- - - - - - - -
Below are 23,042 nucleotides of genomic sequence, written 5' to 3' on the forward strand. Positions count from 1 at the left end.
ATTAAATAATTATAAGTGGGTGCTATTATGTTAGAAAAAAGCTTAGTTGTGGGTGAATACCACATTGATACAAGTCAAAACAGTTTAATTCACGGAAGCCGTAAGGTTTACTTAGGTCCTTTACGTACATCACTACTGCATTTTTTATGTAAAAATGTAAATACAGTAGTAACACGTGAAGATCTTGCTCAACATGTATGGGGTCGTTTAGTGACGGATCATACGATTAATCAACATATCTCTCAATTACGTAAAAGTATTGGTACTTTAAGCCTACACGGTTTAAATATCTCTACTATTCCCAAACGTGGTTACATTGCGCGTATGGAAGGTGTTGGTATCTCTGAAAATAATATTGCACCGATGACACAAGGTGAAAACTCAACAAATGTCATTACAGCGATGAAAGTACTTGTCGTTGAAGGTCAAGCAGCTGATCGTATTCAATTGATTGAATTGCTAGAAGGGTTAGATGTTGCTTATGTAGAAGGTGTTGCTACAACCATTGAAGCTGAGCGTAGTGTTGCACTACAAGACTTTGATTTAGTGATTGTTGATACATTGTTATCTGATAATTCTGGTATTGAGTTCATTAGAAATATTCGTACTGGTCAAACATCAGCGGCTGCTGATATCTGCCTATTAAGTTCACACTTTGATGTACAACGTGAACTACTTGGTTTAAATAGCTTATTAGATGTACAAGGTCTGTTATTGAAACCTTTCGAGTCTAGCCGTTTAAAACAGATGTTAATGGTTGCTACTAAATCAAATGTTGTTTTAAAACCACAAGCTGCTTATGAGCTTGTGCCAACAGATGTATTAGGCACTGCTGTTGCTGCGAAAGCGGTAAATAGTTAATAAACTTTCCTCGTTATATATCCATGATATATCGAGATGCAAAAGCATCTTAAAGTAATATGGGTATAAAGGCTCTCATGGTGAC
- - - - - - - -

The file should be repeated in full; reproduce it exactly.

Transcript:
Below are 23,042 nucleotides of genomic sequence, written 5' to 3' on the forward strand. Positions count from 1 at the left end.
ATTAAATAATTATAAGTGGGTGCTATTATGTTAGAAAAAAGCTTAGTTGTGGGTGAATACCACATTGATACAAGTCAAAACAGTTTAATTCACGGAAGCCGTAAGGTTTACTTAGGTCCTTTACGTACATCACTACTGCATTTTTTATGTAAAAATGTAAATACAGTAGTAACACGTGAAGATCTTGCTCAACATGTATGGGGTCGTTTAGTGACGGATCATACGATTAATCAACATATCTCTCAATTACGTAAAAGTATTGGTACTTTAAGCCTACACGGTTTAAATATCTCTACTATTCCCAAACGTGGTTACATTGCGCGTATGGAAGGTGTTGGTATCTCTGAAAATAATATTGCACCGATGACACAAGGTGAAAACTCAACAAATGTCATTACAGCGATGAAAGTACTTGTCGTTGAAGGTCAAGCAGCTGATCGTATTCAATTGATTGAATTGCTAGAAGGGTTAGATGTTGCTTATGTAGAAGGTGTTGCTACAACCATTGAAGCTGAGCGTAGTGTTGCACTACAAGACTTTGATTTAGTGATTGTTGATACATTGTTATCTGATAATTCTGGTATTGAGTTCATTAGAAATATTCGTACTGGTCAAACATCAGCGGCTGCTGATATCTGCCTATTAAGTTCACACTTTGATGTACAACGTGAACTACTTGGTTTAAATAGCTTATTAGATGTACAAGGTCTGTTATTGAAACCTTTCGAGTCTAGCCGTTTAAAACAGATGTTAATGGTTGCTACTAAATCAAATGTTGTTTTAAAACCACAAGCTGCTTATGAGCTTGTGCCAACAGATGTATTAGGCACTGCTGTTGCTGCGAAAGCGGTAAATAGTTAATAAACTTTCCTCGTTATATATCCATGATATATCGAGATGCAAAAGCATCTTAAAGTAATATGGGTATAAAGGCTCTCATGGTGAC